at the Mandel School for Educational Leadership looked at the various approaches that developed at the turn of the 20thcentury toward the formation of the Jewish collective.
The disagreements that for decades stood at the heart of the Jewish conversation addressed a number of fundamental issues that are still with us today, in different ways, including: the tension between the universalist and the particularist aspects of modern Jewish identity; the tension between Judaism as nationality and Judaism as religion; the question of Jewish exile and the return to the homeland; the tension between the Jewish languages (Yiddish, Ladino, and Arab-Jewish dialects) and the Hebrew language; and Judaism’s place between East and West.
Thus over the course of the week fellows returned to the beginning of the 20th century and reexamined this formative period in Jewish history via the different paths that were laid at that time. This return to the past allowed fellows to resuscitate approaches and options that have fallen away over the years, and to take a fresh look at the models and possibilities they held, and at the ways in which they molded the Jewish world.
The fellows embarked on this journey via three gates: the gate of language, the gate of place, and the gate of time. Through each of these gates the fellows visited events, incidents, and debates that occurred in the Jewish world at the start of the 20th century; placed them in their proper historical contexts; and examined their consequences for Israeli society and the Jewish world today. Three guides accompanied them on this journey:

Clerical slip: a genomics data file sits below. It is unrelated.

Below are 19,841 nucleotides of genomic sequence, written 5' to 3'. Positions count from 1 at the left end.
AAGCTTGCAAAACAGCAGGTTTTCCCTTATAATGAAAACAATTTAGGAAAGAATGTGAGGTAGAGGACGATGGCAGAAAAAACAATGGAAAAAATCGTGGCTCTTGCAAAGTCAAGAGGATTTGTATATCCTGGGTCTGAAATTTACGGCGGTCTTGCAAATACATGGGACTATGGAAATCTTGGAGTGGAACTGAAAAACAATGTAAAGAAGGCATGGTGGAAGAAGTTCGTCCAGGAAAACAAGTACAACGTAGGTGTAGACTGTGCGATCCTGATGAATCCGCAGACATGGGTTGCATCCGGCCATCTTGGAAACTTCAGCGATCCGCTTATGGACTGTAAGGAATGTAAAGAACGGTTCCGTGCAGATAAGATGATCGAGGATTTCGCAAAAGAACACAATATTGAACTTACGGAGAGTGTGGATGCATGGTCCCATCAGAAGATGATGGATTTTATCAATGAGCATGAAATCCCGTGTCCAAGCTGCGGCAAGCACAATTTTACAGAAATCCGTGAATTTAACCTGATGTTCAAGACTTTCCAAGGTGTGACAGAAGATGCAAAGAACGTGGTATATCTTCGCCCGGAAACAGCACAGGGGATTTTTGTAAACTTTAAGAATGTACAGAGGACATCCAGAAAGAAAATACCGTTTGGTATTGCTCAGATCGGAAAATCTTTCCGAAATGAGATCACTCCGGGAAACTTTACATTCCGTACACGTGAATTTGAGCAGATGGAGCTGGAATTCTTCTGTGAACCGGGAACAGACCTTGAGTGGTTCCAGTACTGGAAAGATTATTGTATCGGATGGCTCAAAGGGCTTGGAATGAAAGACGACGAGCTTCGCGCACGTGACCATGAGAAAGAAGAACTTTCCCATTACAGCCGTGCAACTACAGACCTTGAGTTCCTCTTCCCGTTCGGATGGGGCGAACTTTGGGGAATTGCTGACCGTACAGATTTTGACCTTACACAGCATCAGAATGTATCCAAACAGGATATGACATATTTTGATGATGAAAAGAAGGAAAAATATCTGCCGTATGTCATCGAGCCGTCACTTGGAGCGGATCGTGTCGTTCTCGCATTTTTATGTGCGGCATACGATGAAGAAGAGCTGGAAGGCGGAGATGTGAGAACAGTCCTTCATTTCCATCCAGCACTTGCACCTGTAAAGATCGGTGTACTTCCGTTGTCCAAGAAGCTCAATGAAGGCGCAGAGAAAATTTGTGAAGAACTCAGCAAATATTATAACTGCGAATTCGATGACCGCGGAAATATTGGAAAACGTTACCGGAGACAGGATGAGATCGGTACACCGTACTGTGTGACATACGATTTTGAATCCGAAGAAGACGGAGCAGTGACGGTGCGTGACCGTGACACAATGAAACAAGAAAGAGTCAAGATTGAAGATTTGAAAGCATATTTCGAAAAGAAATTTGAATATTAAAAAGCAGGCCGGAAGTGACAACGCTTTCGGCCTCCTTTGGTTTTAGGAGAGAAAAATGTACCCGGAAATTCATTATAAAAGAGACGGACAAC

Naomi Perl through the gate of time;
Dr. Gili Zivan through the gate of language; and
Dr. Daniel Marom through the gate of place.
“The processes that occurred at that time in different parts of the world, and in particular in our area, raise anew some basic questions about the processes via which collective identities were formed. These processes revolve around a dialectic of deconstruction and construction, imagined and real, of collective frameworks – national, economic, religious, and sovereign.” These were among the introductory remarks made by
Dr. Yuval Evri, a visiting member of faculty at the Mandel Leadership Institute, who organized and led the week. “This situation applies equally to Israeli society, and it invites a deep discussion of the fundamental assumptions of the Israeli and Jewish collectives within it.”